Deathtime Assembly Day Festival: Pipeline, London – live review
‘Deathtime Assembly’ Day Festival
Featuring; The Chuck Norris Experiment, The Sick Livers, The Hip Priests, Bloodlights
19-20th February 2016
Two days, ten bands, hosted by Turbojugend (the worldwide fan club for Turbonegro). While live venues continue to close at an alarming rate, these music obsessives know how to have a good time.
The brainchild of Thomas Evrenos, on behalf of Turbojugend, The Pipeline hosted two days of punk-fuelled rock n roll. The Turbojugend have chapters all around the world, many of whom were here tonight, resplendent in their denim waistcoats bedecked with badges/patches from other chapters. They are a friendly bunch who are clearly music obsessives, so I felt very much at home here.
Apologies to Flash House and Zero Zero, as I couldn’t get here early enough for their sets. The first band I caught tonight were Sweden’s The Chuck Norris Experiment. Hell’s bells, these guys ROCK. Coming on like The Hives’ older, heavier cousins, they have a set chock-full of tunes which you will bellow along to at full volume, like ‘Cold Blood’ and ‘Eaten Alive’. Most of the crowd seem to know them well. I was so impressed, I bought their newest album, ‘Right Between The Eyes’, as soon as they left the stage. Not that vocalist ‘Chuck’ Ransom and bassist ‘Chuck’ Dakota spent much time there; they prefer to be in the crowd, urging the madness along. A genuinely awesome performance.
How do you follow that? Luckily, with Wales’ very own The Sick Livers. Their recent album, ‘Mid Liver Crisis’, is a big favourite of mine and they proceeded to entertain with their own unique brand of sonic madness, mainly courtesy of main man Ginge Knievil who, if anything, ups the ante in terms of audience participation. Great tunes, a ready wit and no shortage of passion, they stand apart from their peers, whilst remaining humble and amazed by the crowd reaction. ‘Dark, Dangerous And Delicious’ is a live classic, the only down side is that bassist Dai is laid low for now, so Darrel Sutton of Trigger McPoopshute kindly stands in tonight. Ginge even gets us all to sing ‘Happy Birthday’ to his bemused/horrified wife, Charley. Such romance!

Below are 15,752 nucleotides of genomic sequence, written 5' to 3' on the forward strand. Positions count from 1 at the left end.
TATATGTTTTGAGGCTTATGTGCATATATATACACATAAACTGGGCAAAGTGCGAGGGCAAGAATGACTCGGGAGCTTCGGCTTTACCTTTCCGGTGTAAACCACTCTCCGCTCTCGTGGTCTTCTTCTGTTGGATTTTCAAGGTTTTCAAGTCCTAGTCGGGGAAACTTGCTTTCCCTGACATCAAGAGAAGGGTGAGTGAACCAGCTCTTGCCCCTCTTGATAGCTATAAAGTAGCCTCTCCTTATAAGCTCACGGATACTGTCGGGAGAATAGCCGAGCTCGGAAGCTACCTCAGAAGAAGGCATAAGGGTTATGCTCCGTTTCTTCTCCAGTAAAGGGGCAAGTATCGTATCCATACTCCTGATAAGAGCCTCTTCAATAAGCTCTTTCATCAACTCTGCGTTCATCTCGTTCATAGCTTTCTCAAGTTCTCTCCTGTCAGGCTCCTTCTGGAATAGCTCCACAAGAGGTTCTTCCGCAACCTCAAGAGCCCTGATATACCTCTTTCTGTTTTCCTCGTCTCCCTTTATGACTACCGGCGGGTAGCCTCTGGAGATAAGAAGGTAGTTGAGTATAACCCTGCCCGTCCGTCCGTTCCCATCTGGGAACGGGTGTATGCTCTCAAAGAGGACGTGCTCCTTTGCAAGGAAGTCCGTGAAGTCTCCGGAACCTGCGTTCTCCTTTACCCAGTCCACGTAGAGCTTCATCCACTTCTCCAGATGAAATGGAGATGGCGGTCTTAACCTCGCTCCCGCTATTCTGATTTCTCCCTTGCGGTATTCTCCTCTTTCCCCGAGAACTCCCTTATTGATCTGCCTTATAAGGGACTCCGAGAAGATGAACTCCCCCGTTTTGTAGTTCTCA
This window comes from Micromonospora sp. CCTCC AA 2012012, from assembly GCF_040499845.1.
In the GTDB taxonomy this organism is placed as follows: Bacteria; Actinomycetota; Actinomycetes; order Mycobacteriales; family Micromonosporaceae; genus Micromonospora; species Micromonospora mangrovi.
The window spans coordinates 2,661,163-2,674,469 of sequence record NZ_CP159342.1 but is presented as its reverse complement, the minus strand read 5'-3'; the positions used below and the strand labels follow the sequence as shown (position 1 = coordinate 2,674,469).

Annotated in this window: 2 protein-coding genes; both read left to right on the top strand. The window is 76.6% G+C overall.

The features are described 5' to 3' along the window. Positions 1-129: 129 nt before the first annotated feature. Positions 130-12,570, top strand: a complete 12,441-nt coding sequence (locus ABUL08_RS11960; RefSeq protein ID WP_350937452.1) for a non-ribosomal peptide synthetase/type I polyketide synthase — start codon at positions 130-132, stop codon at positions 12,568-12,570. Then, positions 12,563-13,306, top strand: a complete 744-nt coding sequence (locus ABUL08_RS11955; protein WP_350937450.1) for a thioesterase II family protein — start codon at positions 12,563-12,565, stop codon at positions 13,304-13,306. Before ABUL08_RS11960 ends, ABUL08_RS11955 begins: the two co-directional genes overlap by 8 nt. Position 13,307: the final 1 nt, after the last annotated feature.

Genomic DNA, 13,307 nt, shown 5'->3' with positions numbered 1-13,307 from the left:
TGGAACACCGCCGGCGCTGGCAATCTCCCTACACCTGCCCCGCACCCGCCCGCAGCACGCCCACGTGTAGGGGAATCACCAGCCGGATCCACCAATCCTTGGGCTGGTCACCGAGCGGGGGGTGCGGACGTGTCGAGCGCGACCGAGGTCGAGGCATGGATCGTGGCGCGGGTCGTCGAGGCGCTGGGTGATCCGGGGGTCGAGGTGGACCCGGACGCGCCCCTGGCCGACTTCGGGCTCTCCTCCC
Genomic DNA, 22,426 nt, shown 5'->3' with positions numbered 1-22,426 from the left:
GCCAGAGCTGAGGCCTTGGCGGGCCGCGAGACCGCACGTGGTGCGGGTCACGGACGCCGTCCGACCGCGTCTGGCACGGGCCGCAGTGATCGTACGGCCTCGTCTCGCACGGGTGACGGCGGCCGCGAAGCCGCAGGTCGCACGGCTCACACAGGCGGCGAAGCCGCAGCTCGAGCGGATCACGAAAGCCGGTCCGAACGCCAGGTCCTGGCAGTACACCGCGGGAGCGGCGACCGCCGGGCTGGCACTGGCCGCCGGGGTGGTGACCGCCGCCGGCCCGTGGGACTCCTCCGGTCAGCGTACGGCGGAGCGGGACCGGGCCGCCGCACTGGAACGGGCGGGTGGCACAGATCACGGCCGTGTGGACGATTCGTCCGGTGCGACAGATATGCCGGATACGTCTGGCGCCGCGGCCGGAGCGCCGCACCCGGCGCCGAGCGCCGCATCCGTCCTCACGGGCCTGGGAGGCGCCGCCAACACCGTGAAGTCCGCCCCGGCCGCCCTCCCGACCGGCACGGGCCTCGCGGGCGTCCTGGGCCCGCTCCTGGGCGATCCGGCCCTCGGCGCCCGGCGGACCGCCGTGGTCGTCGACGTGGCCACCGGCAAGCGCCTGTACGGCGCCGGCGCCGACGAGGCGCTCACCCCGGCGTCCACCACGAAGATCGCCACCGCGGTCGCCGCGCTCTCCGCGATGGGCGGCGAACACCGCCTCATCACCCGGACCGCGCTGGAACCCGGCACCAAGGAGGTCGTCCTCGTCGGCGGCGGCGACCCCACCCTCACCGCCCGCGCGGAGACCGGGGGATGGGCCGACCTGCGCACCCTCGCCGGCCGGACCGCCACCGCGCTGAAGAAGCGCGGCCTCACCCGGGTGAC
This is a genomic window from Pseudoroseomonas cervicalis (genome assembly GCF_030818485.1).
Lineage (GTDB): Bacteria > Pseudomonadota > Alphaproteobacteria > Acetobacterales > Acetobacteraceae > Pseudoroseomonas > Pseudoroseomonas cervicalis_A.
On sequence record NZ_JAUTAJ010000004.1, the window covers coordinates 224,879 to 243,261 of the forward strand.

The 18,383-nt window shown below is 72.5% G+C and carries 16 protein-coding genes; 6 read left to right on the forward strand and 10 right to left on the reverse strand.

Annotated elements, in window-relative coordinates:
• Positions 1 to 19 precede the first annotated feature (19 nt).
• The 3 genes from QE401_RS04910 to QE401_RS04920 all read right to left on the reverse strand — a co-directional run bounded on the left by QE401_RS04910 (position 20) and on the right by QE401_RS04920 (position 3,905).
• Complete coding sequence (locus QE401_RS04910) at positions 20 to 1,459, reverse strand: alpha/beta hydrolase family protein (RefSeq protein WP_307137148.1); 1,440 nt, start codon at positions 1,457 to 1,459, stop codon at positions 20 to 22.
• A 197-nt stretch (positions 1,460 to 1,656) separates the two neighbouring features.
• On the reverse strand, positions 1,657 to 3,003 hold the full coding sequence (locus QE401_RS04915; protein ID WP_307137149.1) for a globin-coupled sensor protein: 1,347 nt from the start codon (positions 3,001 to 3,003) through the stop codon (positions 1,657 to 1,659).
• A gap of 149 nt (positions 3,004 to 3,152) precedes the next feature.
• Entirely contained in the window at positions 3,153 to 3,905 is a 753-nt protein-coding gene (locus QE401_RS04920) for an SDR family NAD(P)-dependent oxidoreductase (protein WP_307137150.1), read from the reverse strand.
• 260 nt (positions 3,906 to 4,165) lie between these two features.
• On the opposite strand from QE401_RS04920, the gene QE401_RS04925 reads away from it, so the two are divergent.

The Hip Priests are garnering quite a reputation in the music press for their live shows and their brand of rock n roll. They do have some catchy tunes, like ‘Mother Fuckin’ Superior’, and vocalist Nathan gives his all, tuneful and pitch perfect, but somehow they are an odd combination tonight, almost metal at times. Not necessarily a bad thing, obviously, but they didn’t grab me as much as I expected. Plenty here tonight will disagree, I’m sure.
Bloodlights from Norway close tonight’s line up in rollicking fashion. They have an interesting mix of styles to their sound, but somehow it really works. The longer they play, the more people seem to be taking an interest in them. There’s elements of Johnny’s Heartbreakers, Thin Lizzy and Cheap Trick on display and Captain Poon makes for an appealing front man/guitarist, should you require some eye-candy. ‘One Eye Open’ is a strong original song, but their choice of covers also worked well; The Dead Boys’ ‘All This And More’ and a punkier take on Billy Bragg’s ‘New England’ which had us all singing along.
So, quite a refreshing eye-opener of an evening, finding that there are seriously committed live music fans out there who are prepared to organise events, travel some serious miles and boogie like there’s no tomorrow. Many thanks to Svenja Block for the use of her amazing photos.
Words by Martin Haslam . Read more by martin at his author’s archive.